ARTICLE UPDATE: 2/25/19
Since this post was written, much has been happening in the Red Light Camera Ticket world. First of all, the Florida Supreme Court ruled in Jimenez v. State, on May 3, 2018, that the cities are within their rights to have these cameras installed and issue tickets. As soon as that ruling came down, it caused a huge blow to our (and all attorneys) ability to fight them. Basically, once that ruling came down, the courts had to allow the cities to write tickets and it made it nearly impossible to fight them successfully.
Now, I say it’s almost impossible to fight “successfully” it is because it has always been our philosophy at Unger & Kowitt to only charge people money to fight them IF we firmly believe that we can beat them and get them thrown out. Once that ruling came down, it became obvious that Courts were no longer going to allow the attorneys to make motions or arguments to get cases thrown out. Therefore, in almost every instance, we stopped handling these types of cases.
The one exception is if you received a Red Light Camera Ticket and forgot about it, or missed your deadline to pay the $158. If that did happen to you, your notice of violation automatically turned into a Uniform Traffic Citation and now you must pay $277.00 AND you will receive a mark on your driving record. We are fighting those mainly to keep the adjudication from appearing on your driving record, which we can do. But again, if you have the option of paying $158, we still recommend that at the moment because it’s the better and cheaper option.
If you notice, I did write “at the moment” because as you write this, new challenges are being made to the way some cities are ticketing drivers. Mainly, those making a right turn on red, and I believe those will be successful soon. As soon as that’s the case, I will blog again and keep you posted.
***Update*** The 60 day requirement has been removed from the statute as of 2013. Oh well, it was good while it lasted.****
If you are a regular reader to our blog, you have seen me write that we always encourage people to fight their tickets, (here's the most important part) when it's in their best interest to do so.
Well, the obvious question is "when is it in my best interest to fight a ticket?" The simple answer is "almost always." But recently, the red light camera ticket has given us reason to modify that somewhat. You see, red light camera tickets are unique because they don't carry points. So, as a result, it becomes a simple question of how much is the ticket and how much would it be to fight it (coupled with the equation of how likely we are to get the case dismissed).
Since my main goal is always to make sure that my clients wind up in a better situation after hiring me, I need to evaluate all the facts before making a decision. For most moving violations, it's easy. By keeping the points off a license, I know I am saving my clients a ton of money. But, for red light camera tickets, we need to dig a little deeper.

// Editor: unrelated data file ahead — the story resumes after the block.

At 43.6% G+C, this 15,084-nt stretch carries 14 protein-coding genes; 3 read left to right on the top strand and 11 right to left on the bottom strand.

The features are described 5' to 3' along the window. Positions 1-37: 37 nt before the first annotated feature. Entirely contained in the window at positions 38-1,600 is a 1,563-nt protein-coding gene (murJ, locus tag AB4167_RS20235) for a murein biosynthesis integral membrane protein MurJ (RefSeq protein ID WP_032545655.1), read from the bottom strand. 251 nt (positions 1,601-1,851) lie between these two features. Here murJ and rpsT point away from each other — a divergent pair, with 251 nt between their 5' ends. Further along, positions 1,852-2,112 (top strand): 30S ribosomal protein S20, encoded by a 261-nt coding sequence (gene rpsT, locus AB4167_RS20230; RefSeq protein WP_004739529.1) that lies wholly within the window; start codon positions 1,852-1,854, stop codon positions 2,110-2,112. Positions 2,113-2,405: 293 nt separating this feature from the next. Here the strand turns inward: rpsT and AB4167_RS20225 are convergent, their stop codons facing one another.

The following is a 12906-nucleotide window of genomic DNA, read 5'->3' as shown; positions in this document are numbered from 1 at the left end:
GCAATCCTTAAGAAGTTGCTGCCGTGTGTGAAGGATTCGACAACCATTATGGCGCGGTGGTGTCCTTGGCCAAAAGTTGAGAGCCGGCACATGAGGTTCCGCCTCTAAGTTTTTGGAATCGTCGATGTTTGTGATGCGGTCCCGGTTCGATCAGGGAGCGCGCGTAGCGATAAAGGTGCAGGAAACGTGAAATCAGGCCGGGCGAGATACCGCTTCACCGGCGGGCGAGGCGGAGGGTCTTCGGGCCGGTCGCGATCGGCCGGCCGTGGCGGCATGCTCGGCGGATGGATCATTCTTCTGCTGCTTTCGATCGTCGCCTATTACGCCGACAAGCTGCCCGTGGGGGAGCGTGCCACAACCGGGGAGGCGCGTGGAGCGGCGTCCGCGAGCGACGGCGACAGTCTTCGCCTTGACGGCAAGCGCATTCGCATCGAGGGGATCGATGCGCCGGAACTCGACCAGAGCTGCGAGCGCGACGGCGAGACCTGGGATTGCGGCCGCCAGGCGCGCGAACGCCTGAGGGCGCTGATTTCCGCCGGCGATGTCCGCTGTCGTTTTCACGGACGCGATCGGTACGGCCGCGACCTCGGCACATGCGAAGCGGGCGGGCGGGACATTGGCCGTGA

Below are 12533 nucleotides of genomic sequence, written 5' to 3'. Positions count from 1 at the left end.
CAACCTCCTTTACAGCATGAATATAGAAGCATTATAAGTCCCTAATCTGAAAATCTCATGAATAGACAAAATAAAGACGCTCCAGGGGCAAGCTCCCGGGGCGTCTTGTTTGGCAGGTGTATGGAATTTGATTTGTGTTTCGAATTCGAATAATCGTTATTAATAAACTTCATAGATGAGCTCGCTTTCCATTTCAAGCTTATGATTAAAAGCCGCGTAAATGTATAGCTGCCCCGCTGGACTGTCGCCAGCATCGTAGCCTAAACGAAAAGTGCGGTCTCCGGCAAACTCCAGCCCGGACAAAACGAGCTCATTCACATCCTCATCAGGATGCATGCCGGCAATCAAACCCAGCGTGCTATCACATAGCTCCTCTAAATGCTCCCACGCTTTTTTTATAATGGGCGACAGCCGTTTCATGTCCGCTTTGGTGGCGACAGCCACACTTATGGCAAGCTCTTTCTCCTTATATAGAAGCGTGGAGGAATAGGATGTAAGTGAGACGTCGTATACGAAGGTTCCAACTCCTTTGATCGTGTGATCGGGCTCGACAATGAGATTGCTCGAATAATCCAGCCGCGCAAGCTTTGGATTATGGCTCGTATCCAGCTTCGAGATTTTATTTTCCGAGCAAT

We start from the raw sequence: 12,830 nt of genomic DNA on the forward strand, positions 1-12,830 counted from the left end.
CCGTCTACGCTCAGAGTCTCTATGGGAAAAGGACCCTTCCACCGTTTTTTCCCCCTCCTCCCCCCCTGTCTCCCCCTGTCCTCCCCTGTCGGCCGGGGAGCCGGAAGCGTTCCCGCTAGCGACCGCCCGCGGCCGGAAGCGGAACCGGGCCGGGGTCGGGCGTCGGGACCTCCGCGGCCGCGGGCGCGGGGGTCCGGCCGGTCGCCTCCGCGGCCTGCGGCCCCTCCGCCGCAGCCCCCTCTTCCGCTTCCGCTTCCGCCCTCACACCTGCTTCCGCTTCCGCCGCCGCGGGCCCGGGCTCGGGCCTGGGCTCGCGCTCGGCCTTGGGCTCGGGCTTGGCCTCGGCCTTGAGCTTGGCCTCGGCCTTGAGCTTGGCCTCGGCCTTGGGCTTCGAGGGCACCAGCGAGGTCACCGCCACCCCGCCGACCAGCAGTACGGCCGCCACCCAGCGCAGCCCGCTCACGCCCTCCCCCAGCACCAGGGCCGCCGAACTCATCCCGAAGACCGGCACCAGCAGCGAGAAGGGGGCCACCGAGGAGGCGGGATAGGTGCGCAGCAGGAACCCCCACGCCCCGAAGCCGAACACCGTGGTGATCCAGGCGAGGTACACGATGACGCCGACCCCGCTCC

However, recently, an event transpired that has caused me to encourage people to fight red light camera tickets in Florida. Just the other day, it was announced that approximately 5,000 people in Broward and Palm Beach county essentially had their red light camera tickets thrown out.
Here's how. These cities can't keep up with the paperwork that's involved with these red light camera tickets. And the law is very clear. If a person gets a red light camera ticket, they will receive a notice to pay $158.00. The hope, of course, is that everyone will, like lemmings, just pay the money and move on with their lives.
However, if you choose not to pay the $158.00, the state MUST send you a second notice within 60 days of the incident. If they don't . . . wait for it... the fine is unenforceable. BOOYAH!!!
So over 5,000 people were rewarded by not taking action and paying the first notice of $158.00. They were able to have their fines essentially wiped out.
Now, I'm not suggesting that you should ignore notices. In many cases, this is not a good practice. But, if you are a gambling sort, you might benefit drastically by the state's inability to get their act together and comply with this law.
If you want to fight your red light camera ticket in Florida, but are a little uneasy about the entire process, we will be happy to explain it to you, or you can hire us to do the monitoring of your ticket (to see if they file on time). Whatever you decide to do, we're here to help.
I hope for your sake, the next time I write this article, the number of people who got out of paying a red light camera ticket fine gets increased by one.
**** Please see the updated note in the top of the article. The 60-day requirement has been removed as of 2013***